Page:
The Magic of Objects

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Simon Renard de Saint-André, via Wikimedia Commons

Simon Renard de Saint-André, via Wikimedia Commons

“I would say that the moment an object appears in a narrative,” Italo Calvino writes, in Six Memos for the New Millennium, “it is charged with a special force and becomes like the pole of a magnetic field, a knot in the network of invisible relationships. The symbolism of an object may be more or less explicit, but it is always there. We might even say that in a narrative any object is always magic.

Specifically, Calvino describes the movement of a ring in a legend about Charlemagne—from beneath the dead tongue of the emperor’s lover to the bottom of Lake Constance—that lends that tale its fascinating deftness. As the causal link between events in the story, Calvino calls the magic ring the true protagonist of that story.

Objects are a powerful writing prompt in any genre. As an exercise and possible source of inspiration, Elizabeth Kostova, in Poets & Writers, suggests describing in detail of one of the first objects you can remember encountering. You might also use objects to help move plot forward, externalize emotion, and develop character, conflict, and imagery.

Similarly, in “Talking Forks: The Inner Life of Objects,” Charles Baxter suggests that in fiction, characters must learn something from the physical world around them, rather than the world merely reflecting their existing emotions—a psychic friction and, perhaps, change or growth. Cynthia Ozick’s short story “The Shawl” is a compelling example of this: “the shawl becomes a breast and a womb and a house,” writes Baxter. It is warmth, protection, nourishment; it alludes to holiness; and it highlights air imagery throughout the story, in stark contrast with the sharp, hard, heavy and dark elements of Nazi helmets and boots, and in conjunction with images of butterflies as well as Magda’s “air-fed” belly.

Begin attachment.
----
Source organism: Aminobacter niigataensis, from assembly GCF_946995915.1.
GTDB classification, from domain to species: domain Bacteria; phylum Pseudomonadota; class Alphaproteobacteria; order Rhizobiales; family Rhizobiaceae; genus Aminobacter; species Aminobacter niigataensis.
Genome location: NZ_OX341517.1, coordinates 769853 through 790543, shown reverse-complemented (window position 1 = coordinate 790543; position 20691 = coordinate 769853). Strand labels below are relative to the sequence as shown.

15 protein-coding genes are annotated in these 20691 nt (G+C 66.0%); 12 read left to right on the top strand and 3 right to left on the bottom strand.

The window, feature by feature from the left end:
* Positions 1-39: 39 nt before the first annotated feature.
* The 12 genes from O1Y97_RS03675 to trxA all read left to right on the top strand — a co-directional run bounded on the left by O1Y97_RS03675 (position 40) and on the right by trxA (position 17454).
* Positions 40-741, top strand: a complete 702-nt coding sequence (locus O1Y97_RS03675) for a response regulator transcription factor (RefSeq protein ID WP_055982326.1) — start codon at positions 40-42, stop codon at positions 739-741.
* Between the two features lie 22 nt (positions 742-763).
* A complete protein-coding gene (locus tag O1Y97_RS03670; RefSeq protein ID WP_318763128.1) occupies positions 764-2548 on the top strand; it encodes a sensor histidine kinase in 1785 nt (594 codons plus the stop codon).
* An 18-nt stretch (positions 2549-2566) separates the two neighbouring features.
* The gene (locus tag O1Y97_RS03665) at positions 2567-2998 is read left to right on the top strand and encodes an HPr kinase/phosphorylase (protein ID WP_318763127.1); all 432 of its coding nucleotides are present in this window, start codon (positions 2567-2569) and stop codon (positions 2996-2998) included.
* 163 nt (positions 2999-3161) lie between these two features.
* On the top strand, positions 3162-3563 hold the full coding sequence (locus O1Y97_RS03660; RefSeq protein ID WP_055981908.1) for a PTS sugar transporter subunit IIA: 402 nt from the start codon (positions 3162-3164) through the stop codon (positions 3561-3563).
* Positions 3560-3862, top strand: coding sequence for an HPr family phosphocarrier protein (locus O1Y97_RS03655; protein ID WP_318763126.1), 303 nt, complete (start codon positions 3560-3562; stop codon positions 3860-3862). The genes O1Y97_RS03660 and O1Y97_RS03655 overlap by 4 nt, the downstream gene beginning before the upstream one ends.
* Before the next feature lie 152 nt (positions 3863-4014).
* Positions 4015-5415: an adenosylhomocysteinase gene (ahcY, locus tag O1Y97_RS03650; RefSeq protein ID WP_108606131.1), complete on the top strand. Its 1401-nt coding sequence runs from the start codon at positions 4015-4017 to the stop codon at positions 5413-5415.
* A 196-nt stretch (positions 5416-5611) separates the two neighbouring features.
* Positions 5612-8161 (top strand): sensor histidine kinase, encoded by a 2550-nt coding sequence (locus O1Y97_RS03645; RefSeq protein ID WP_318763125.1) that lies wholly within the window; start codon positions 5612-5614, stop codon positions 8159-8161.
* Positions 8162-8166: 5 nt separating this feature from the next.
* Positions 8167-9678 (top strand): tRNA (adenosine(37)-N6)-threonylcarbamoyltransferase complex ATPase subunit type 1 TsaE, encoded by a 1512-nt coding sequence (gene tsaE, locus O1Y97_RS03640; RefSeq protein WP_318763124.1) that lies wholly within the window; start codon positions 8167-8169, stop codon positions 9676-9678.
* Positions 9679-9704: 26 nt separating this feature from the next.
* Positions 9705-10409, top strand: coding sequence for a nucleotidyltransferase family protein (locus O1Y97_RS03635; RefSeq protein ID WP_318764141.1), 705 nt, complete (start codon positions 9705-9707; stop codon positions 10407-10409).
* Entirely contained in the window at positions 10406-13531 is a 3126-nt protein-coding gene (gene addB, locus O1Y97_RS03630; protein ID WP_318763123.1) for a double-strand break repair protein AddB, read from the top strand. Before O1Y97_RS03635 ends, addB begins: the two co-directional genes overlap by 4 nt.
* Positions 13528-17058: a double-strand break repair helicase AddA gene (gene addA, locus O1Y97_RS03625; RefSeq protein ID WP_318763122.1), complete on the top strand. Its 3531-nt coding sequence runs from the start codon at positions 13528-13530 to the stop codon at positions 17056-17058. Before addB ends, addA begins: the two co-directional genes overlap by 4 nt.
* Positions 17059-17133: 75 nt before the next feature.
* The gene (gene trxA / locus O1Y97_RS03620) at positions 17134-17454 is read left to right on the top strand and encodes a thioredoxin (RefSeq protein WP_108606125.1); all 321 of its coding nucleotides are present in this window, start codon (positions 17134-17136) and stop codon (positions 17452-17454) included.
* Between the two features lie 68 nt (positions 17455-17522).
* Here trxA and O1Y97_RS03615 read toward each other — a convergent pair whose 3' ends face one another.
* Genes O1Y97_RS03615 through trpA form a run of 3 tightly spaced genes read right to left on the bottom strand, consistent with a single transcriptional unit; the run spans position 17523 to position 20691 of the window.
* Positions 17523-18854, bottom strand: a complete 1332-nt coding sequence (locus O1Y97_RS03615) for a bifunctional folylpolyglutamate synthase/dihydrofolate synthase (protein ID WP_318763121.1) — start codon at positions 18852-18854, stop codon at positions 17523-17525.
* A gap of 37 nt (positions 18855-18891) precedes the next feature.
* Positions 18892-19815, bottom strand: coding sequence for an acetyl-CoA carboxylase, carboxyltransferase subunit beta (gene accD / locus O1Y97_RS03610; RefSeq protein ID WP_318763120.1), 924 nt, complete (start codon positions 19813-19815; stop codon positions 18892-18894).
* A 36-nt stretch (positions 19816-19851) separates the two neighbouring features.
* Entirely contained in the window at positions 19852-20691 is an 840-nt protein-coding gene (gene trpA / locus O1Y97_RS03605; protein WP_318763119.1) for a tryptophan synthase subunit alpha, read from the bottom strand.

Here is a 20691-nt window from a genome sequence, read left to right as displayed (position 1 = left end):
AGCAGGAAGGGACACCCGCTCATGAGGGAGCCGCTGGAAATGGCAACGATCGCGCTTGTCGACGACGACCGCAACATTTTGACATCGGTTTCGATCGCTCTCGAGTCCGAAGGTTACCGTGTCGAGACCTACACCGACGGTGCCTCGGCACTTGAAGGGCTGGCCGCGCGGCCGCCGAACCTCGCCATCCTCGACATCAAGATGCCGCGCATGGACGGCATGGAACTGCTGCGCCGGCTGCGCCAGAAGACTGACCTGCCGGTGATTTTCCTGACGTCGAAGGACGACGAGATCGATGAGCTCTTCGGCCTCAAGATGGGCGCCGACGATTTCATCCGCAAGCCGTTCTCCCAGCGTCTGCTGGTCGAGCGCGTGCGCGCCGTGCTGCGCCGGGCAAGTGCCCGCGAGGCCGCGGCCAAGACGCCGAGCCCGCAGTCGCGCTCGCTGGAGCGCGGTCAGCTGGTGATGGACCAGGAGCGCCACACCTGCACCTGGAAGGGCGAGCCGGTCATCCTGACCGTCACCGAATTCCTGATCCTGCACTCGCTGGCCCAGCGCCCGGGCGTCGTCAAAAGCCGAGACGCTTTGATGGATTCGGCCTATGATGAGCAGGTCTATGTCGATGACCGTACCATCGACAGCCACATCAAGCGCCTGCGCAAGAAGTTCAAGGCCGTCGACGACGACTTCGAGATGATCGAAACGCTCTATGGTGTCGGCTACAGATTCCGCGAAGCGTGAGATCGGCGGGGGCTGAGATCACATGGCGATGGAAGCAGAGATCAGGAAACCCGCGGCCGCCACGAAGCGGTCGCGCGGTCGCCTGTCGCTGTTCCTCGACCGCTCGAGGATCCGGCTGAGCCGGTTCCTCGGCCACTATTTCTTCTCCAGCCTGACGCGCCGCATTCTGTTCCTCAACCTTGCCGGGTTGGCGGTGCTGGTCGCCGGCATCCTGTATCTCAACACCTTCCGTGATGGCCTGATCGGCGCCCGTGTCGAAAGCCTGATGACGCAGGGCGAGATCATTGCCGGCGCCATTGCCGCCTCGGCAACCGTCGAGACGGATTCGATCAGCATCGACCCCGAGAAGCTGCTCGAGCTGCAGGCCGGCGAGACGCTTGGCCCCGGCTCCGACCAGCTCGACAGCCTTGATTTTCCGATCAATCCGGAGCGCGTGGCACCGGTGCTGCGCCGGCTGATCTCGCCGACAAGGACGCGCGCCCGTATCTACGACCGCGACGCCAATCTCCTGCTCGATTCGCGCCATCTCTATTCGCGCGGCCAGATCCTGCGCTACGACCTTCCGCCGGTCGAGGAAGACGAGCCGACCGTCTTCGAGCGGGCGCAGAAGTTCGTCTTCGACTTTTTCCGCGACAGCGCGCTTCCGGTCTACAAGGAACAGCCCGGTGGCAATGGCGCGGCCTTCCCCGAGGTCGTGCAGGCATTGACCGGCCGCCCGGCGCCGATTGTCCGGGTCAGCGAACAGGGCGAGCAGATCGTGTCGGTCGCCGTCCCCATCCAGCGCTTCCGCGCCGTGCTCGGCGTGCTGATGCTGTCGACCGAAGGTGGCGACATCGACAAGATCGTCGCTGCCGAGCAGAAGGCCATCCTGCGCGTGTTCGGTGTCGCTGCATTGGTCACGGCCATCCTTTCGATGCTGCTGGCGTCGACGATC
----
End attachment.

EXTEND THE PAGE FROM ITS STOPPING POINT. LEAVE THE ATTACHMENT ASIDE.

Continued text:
Kate Bernheimer’s short-short “Pink Horse,” part of the innovative project Significant Objects, is another example of a particular object pulsating with meaning: hope, fantasy, dashed innocence, loss and grief.

The Prompt

In Naming the World and other Exercises for the Creative Writer, R.T. Smith offers the excellent multi-step character-development exercise “Object of Affection.” I have adapted it here for you with some suggestions on how much time you should spend on each step.

  1. Choose a compelling object—something that could be a character’s “centering symbol.” Smith offers Georgia O’Keefe’s skulls and Ronald Reagan’s jelly beans as examples. My mother wore a ruby ring, a family heirloom, every day until my twenty-fifth birthday, when she gave it to me. There’s another example.
  2. List possible metaphors for that object. For example, the shawl in Ozick’s story symbolized warmth, motherhood, protection. (Five minutes.)
  3. Sketch a scene detailing how a character acquires that object. (Five to ten minutes.)
  4. Write an internal monologue: how does the character explain to herself why the object is meaningful to her? This can be rational or not or some combination of both. (Ten to fifteen minutes.)
  5. Now for a nice, meaty scene with dramatic tension: Have an acquaintance ask the character why the object is so important. The character must give a mostly believable, mostly honest answer all the while hiding her most secret reasons. Why is your character hiding these reasons from her acquaintance? What is at risk and why does it matter? (Twenty minutes plus.)

Smith points out that this exercise can also work with nonfiction, using memory, interviews, and research. If you go the nonfiction route, you might also consider perusing the essay series Object Lessons, which explores the “hidden lives of ordinary things” from all sorts of personal, philosophical, scientific, and historic angles.

Caveat Emptor

In his memoir Speak, Memory, Vladimir Nabokov writes of a curious condition. Whenever he inserted objects from his real life into his fiction, those objects were absorbed into the fiction and it was as if they were no longer an article of his real history. Take it with a grain of salt, BUT BE FOREWARNED.

Extra Bonus Prompt

Kathleen Walsh-Piper, in Image to Word: Art and Creative Writing, offers another way you might use objects as prompts: choose an old object, perhaps an ancient one at a museum, and write a day in the life of the object when it was new. For instance, I’m enamored with the snuff bottle collection at the Seattle Asian Art Museum, and I’ve always wanted to pick out a snuff bottle and write its story, the gossip it might have heard in its day, the nostrils it might have brushed up against.

Walsh-Piper suggests choosing an object, then imagining a character not like yourself who would choose that object. Who do you see? And what do they see in that object of their choosing? And, perhaps, what does the object see in them?